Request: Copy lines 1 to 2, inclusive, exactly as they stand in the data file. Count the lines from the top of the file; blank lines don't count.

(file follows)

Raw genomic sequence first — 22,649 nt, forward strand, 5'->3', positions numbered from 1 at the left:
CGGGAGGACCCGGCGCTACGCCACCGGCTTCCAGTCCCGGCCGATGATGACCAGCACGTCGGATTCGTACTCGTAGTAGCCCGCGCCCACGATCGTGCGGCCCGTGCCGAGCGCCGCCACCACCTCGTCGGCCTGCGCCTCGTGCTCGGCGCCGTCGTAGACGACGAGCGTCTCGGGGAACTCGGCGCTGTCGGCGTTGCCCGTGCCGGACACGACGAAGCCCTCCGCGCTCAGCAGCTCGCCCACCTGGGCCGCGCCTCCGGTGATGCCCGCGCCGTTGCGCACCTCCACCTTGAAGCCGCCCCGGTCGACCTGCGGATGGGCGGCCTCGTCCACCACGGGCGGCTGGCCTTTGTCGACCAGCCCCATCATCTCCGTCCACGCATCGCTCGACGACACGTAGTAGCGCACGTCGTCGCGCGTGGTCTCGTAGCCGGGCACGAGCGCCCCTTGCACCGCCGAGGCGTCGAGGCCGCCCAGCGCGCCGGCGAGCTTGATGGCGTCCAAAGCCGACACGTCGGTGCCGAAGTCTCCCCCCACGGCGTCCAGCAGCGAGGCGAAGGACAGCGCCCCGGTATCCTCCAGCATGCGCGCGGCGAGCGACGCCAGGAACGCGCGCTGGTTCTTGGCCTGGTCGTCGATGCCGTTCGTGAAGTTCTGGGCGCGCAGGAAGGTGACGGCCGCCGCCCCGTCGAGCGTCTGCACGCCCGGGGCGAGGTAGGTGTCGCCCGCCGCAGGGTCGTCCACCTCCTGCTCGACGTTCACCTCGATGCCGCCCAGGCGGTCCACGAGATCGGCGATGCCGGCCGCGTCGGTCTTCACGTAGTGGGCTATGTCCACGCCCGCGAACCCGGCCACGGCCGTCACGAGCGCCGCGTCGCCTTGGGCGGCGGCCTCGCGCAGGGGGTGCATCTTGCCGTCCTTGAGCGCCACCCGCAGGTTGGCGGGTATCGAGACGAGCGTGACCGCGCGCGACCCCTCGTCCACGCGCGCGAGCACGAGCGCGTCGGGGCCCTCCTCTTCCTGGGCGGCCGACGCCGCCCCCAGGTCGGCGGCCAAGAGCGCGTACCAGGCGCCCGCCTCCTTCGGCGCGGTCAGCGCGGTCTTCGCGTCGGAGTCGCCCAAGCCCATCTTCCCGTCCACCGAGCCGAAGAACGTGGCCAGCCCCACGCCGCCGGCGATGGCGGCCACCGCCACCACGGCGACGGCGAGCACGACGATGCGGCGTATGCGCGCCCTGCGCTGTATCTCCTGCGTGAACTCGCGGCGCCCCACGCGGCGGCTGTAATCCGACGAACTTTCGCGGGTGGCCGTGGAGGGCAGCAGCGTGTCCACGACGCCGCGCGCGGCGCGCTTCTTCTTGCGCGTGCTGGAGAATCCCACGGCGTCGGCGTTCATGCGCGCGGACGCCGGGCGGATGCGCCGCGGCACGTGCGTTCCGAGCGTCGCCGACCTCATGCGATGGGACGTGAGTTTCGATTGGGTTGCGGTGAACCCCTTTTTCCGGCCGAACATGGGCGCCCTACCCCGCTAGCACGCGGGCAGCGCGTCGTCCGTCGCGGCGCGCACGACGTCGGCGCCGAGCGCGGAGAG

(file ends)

Raw genomic sequence first — 22,649 nt, forward strand, 5'->3', positions numbered from 1 at the left:
CGGGAGGACCCGGCGCTACGCCACCGGCTTCCAGTCCCGGCCGATGATGACCAGCACGTCGGATTCGTACTCGTAGTAGCCCGCGCCCACGATCGTGCGGCCCGTGCCGAGCGCCGCCACCACCTCGTCGGCCTGCGCCTCGTGCTCGGCGCCGTCGTAGACGACGAGCGTCTCGGGGAACTCGGCGCTGTCGGCGTTGCCCGTGCCGGACACGACGAAGCCCTCCGCGCTCAGCAGCTCGCCCACCTGGGCCGCGCCTCCGGTGATGCCCGCGCCGTTGCGCACCTCCACCTTGAAGCCGCCCCGGTCGACCTGCGGATGGGCGGCCTCGTCCACCACGGGCGGCTGGCCTTTGTCGACCAGCCCCATCATCTCCGTCCACGCATCGCTCGACGACACGTAGTAGCGCACGTCGTCGCGCGTGGTCTCGTAGCCGGGCACGAGCGCCCCTTGCACCGCCGAGGCGTCGAGGCCGCCCAGCGCGCCGGCGAGCTTGATGGCGTCCAAAGCCGACACGTCGGTGCCGAAGTCTCCCCCCACGGCGTCCAGCAGCGAGGCGAAGGACAGCGCCCCGGTATCCTCCAGCATGCGCGCGGCGAGCGACGCCAGGAACGCGCGCTGGTTCTTGGCCTGGTCGTCGATGCCGTTCGTGAAGTTCTGGGCGCGCAGGAAGGTGACGGCCGCCGCCCCGTCGAGCGTCTGCACGCCCGGGGCGAGGTAGGTGTCGCCCGCCGCAGGGTCGTCCACCTCCTGCTCGACGTTCACCTCGATGCCGCCCAGGCGGTCCACGAGATCGGCGATGCCGGCCGCGTCGGTCTTCACGTAGTGGGCTATGTCCACGCCCGCGAACCCGGCCACGGCCGTCACGAGCGCCGCGTCGCCTTGGGCGGCGGCCTCGCGCAGGGGGTGCATCTTGCCGTCCTTGAGCGCCACCCGCAGGTTGGCGGGTATCGAGACGAGCGTGACCGCGCGCGACCCCTCGTCCACGCGCGCGAGCACGAGCGCGTCGGGGCCCTCCTCTTCCTGGGCGGCCGACGCCGCCCCCAGGTCGGCGGCCAAGAGCGCGTACCAGGCGCCCGCCTCCTTCGGCGCGGTCAGCGCGGTCTTCGCGTCGGAGTCGCCCAAGCCCATCTTCCCGTCCACCGAGCCGAAGAACGTGGCCAGCCCCACGCCGCCGGCGATGGCGGCCACCGCCACCACGGCGACGGCGAGCACGACGATGCGGCGTATGCGCGCCCTGCGCTGTATCTCCTGCGTGAACTCGCGGCGCCCCACGCGGCGGCTGTAATCCGACGAACTTTCGCGGGTGGCCGTGGAGGGCAGCAGCGTGTCCACGACGCCGCGCGCGGCGCGCTTCTTCTTGCGCGTGCTGGAGAATCCCACGGCGTCGGCGTTCATGCGCGCGGACGCCGGGCGGATGCGCCGCGGCACGTGCGTTCCGAGCGTCGCCGACCTCATGCGATGGGACGTGAGTTTCGATTGGGTTGCGGTGAACCCCTTTTTCCGGCCGAACATGGGCGCCCTACCCCGCTAGCACGCGGGCAGCGCGTCGTCCGTCGCGGCGCGCACGACGTCGGCGCCGAGCGCGGAGAG